BUT WHEN IT COMES TO THE LOCAL ARTS SCENE, MAYBE I SHOULDN'T BE.
Thanks a lot, Paul McCartney, for interrupting my class. No, seriously: thanks. I appreciate it. I’d be a fool not to.
One Thursday afternoon last semester, I walked into room 118 of Orlando Hall to teach a writing class at Rollins College, where I’m an adjunct instructor. I was immediately surrounded by several students who said they needed to leave early because they had an appointment to keep with Sir Paul.
I’ve been teaching college students long enough not only to be skeptical of excuses, but to assume that by now I’ve heard them all. I was mistaken. This was a new one. Come to find out, it was also legit.
McCartney, who has a stepson at Rollins and occasionally darts in and out of town, had agreed to quietly slip into campus for a low-key appearance: a talk about his songwriting artistry with Billy Collins, U.S. poet laureate from 2001 to 2003 and now a senior distinguished fellow at the Winter Park Institute, which is affiliated with the college.
I shouldn’t have been so surprised. Winter Park is one of those places where that sort of thing can sneak up on you. One of my first experiences after moving here in the mid-’80s was being led by a friend down a narrow street off Park Avenue to a former gas station that didn’t look like much from the outside but glowed like a treasure chest once I stepped inside.
It was, oh, just a cozy little mom-and-pop museum, filled with the world’s grandest collection of priceless Tiffany stained-glass windows, lamps and artifacts — the predecessor, thanks to the efforts of Hugh McKean and Jeannette Genius McKean, of the Charles Hosmer Morse Museum of American Art.
Art and artists tend to find their way to this place. So do the people who appreciate them. It’s all part of the civic DNA. That’s why I wanted to write this column, which will provide an ongoing, insider’s glimpse into the growing bounty of visual and performing arts that exists not just in Winter Park but throughout Central Florida.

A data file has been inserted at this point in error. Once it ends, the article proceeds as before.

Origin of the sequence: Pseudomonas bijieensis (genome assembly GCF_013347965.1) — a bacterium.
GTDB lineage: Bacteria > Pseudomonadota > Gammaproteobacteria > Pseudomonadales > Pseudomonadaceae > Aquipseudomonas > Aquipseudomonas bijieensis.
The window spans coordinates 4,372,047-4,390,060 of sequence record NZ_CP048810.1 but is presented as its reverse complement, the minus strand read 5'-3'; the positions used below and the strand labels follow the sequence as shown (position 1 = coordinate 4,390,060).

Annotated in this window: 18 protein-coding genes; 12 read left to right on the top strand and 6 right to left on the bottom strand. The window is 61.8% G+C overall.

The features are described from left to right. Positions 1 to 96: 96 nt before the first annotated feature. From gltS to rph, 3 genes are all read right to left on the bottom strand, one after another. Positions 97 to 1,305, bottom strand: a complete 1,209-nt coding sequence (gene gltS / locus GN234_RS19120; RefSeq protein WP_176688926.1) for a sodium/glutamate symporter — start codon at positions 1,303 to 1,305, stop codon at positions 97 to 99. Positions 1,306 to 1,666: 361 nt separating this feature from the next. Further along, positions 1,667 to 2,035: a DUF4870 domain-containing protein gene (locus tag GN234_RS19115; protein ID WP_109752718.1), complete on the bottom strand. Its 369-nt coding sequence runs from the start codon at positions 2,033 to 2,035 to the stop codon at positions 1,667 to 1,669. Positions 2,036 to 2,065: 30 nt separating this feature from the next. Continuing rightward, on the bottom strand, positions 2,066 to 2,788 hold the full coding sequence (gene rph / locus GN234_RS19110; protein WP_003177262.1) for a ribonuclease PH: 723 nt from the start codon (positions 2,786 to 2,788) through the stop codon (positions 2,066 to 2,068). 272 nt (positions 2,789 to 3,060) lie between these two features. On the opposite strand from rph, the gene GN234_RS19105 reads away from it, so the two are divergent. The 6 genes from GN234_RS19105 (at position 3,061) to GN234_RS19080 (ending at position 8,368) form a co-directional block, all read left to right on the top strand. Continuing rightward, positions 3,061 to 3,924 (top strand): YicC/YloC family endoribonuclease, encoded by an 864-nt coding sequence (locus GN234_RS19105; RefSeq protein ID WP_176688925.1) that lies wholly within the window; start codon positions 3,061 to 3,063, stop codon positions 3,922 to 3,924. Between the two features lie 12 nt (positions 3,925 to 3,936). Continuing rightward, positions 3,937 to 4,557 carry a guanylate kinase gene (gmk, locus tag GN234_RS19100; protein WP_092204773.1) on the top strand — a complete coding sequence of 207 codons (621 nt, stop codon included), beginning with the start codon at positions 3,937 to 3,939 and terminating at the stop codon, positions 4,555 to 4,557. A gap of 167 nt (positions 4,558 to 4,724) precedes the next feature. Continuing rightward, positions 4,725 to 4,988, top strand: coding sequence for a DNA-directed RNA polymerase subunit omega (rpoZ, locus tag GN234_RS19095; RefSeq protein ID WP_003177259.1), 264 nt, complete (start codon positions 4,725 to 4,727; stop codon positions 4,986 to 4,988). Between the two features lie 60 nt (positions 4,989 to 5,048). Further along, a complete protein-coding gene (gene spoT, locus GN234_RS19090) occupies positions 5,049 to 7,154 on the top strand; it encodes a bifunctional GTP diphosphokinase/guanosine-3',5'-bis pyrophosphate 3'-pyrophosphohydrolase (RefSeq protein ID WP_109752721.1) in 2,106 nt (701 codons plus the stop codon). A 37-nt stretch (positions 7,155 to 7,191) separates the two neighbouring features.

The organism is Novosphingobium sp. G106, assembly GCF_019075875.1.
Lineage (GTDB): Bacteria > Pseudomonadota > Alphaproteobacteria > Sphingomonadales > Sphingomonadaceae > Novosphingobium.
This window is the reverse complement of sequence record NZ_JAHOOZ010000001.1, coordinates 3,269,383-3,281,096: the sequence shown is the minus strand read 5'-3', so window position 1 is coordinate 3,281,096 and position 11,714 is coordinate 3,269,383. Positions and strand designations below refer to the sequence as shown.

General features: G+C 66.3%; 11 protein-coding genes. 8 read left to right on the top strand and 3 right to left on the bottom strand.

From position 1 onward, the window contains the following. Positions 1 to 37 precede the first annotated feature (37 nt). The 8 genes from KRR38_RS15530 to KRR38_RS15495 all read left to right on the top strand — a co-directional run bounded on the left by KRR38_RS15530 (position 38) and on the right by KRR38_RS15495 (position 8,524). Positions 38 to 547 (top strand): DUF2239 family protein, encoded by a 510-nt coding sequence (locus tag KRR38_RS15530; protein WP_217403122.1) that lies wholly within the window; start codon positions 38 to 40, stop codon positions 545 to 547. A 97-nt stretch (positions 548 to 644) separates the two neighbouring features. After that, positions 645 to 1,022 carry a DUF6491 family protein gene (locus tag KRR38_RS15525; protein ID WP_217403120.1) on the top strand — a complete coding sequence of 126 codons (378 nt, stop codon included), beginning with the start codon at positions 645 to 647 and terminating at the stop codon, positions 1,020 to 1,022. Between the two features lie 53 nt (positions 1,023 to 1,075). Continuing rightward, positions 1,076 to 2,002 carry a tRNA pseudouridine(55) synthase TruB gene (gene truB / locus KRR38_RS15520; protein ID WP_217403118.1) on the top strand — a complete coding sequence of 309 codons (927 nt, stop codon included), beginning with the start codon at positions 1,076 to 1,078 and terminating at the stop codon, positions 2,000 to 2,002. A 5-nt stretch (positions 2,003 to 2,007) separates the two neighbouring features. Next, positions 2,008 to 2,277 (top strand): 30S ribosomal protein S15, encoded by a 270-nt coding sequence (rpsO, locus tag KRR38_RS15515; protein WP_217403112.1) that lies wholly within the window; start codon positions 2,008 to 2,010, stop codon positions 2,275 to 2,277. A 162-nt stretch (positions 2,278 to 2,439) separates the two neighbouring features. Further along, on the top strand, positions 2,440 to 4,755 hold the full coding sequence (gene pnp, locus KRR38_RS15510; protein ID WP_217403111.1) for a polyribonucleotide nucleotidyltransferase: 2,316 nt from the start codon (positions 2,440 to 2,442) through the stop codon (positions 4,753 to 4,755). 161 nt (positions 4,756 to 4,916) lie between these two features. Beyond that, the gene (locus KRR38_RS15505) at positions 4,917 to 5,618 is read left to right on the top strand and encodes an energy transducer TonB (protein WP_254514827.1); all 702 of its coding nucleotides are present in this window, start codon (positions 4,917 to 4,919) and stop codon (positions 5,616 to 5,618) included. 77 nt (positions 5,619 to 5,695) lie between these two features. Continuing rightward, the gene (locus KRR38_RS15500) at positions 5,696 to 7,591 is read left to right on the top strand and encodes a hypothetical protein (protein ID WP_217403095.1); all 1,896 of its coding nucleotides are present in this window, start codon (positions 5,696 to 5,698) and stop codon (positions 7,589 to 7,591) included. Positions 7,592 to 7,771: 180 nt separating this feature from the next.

I may have been surprised by McCartney’s appearance. (Here, by the way, is a link to a video of his talk: 360.rollins.edu/arts-and-culture/video-paul-mccartney-sings-blackbird-live). But I wasn’t all that shocked by a recent study, conducted by Movoto, a national real estate company, that ranked Orlando as the second most creative city in the United States, tied with Portland (San Francisco came in first).
The study used a range of criteria to make the call, including the number of colleges, universities, galleries and art schools, and the population of people employed in art, entertainment and recreation.
Yes, the theme parks skew those numbers, but that’s no excuse to dismiss the area as a middlebrow enclave. There’s a sea change underway. We still have quite a long way to go before we can rival a first-tier city for cultural resources, but the arts that are available to us are becoming far more broad-ranging and sophisticated.
The new Dr. Phillips Center for the Performing Arts has something to do with that, but it’s not the whole story. I’ll give you just one example for now.
Collaborative efforts between cultural organizations are a healthy sign. It’s a wise usage of resources and evidence of artsy egos in check, not to mention the payoff for the community. All of that was in evidence when the Winter Park Institute collaborated with the Orlando Museum of Art to stage a lecture by landscape architect and sculptor Maya Lin earlier this year.
The institute brings artists, philosophers, scientists and world-class civic leaders to town for free lectures, usually at Rollins. This time around, it was arranged for Lin to speak at OMA as part of the opening of an extraordinary exhibit devoted to an endangered natural resource: Water.
The exhibit, which will remain at the museum until May 10, includes sculptures that depict waterways on the verge of disappearing: hence the subtle, sobering title — A History of Water.
It’s a groundbreaking, original display — confrontational, transformational, even mystical in scope. Lin is a globally recognized artist. This is not just another a collection of pretty little paintings. If you see it, you’ll never look at a seashore, lake or river the same way again.
Its presence at the museum represents a much more progressive direction for OMA, under the tutelage of its new director, Glen Gentele.
That gives you just a glimmer of the sea change I speak of. Stick around. I simply ran out of room. There’s plenty more where that came from.
Michael McLeod is an educator, freelance writer and Winter Park Magazine editor at large who specializes in covering the arts. You can write to him at firstname.lastname@example.org.